Note: I searched for the photos that I used on the Christmas page for my anniversary book project by choosing specific dates and Christmas keywords. Once I located them, I flagged the ones I thought I would use by pressing P for pick. Those are the ones that I edited before exporting to Photoshop.

Add Digital Pages to Lightroom Catalog

  1. Save pages created in Photoshop to folders on an external drive.
  2. Import, (choose Add on the Import screen), pages and check the box for “Build Smart Previews, but do not rename the layouts.
  3. Add keywords to imported pages.

Note: My catalog also includes the pages that I am creating for my anniversary book project as well as the pages that I’ve created for other book projects. Each project is saved to a different folder.

Lightroom is a catalog of my collection of more than 100,000 photos and the layouts that I’ve created. It includes not only photos from several cameras but also scans of old negatives and photos. Having a database system like Lightroom for naming and storing photos, adding keywords and searching my photo collection allows me to focus on my creative process, combining my photos with Anna’s designs on artsy pages. Once a system is set up, maintenance is easy. Think of it as a habit that becomes easier with practice.

Note: If you have a photographer’s subscription through Adobe, you have access to Photoshop, Lightroom and Bridge. A number of free training videos are available through Adobe.

Previous

Santa’s Coming Soon

Next

Merry Christmas

4 Comments

  1. Terri Fullerton

    Linda: I’ve been using Elements Organizer and it crashes frequently and is very slow. I have a lot of photos and a lot of digital supplies. I’ve just started trying to use Bridge because I can move things in my file explorer without being in a specific program. Do you have any experience with Bridge vs Lightroom organizing? I can save the key words I’ve used in Elements Organizer to metadata so I won’t lose them when using Bridge. Do you know if that works with Lightroom organizing? Thanks so much for you great hints. Terri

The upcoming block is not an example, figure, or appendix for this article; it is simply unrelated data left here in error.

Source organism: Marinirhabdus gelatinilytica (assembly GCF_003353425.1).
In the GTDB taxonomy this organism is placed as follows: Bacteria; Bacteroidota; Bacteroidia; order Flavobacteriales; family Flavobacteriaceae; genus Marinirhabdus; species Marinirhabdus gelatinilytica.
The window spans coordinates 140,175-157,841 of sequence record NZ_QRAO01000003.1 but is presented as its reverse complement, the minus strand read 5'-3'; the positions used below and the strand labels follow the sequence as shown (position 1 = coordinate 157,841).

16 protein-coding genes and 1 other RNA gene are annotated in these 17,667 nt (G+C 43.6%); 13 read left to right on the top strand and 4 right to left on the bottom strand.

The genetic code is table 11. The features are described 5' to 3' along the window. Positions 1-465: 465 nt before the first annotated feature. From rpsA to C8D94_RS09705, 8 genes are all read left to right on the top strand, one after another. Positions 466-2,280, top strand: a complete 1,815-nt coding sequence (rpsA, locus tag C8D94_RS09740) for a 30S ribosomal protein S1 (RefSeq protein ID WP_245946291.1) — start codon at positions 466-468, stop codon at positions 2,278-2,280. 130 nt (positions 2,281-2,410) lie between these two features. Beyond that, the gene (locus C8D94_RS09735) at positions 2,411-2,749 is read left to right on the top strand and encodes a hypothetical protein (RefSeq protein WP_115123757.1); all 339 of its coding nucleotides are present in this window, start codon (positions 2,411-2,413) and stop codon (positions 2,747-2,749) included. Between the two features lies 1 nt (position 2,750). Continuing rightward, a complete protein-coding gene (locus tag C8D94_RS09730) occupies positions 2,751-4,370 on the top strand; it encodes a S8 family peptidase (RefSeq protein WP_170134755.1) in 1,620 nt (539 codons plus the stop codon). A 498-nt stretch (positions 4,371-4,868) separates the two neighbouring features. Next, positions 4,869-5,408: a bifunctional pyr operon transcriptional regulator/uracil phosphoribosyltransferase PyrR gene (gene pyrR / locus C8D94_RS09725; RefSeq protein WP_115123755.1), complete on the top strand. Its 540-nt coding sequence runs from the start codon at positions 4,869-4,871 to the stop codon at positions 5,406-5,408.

• I use a MacBook Pro, so I don’t know Elements Organizer. I use Lightroom for my photos and Bridge or the finder for searching my digital supplies. In Bridge I can drop a png or jpeg file onto a layout in Photoshop. I just tested a few photos in Bridge and the keywords that I assigned in Lightroom do show up in Bridge. Searches in Bridge are slower than in Lightroom on my Mac. Wish I had more to tell you. I do know that Lightroom is specifically designed to catalog photographs and cross platforms. Have you thought about downloading a trial and testing it out for a month?

      • Terri Fullerton

        I appreciate your point of view. I’ve just gotten Photoshop and Lightroom. But have not tried Lightroom at all for anything. Still trying to master the basics in Photoshop. Fairly intuitive and not that much different than Elements. I may give Lightroom a whirl for organizing when I have some free time. Thanks for sharing your expertise

        • Terri, I think you’re going to find Lightroom fairly intuitive, much like the move from Elements to Photoshop. Give it a try, but start with organizing just your photos first!

Leave a Reply

Powered by WordPress & Theme by Anders Norén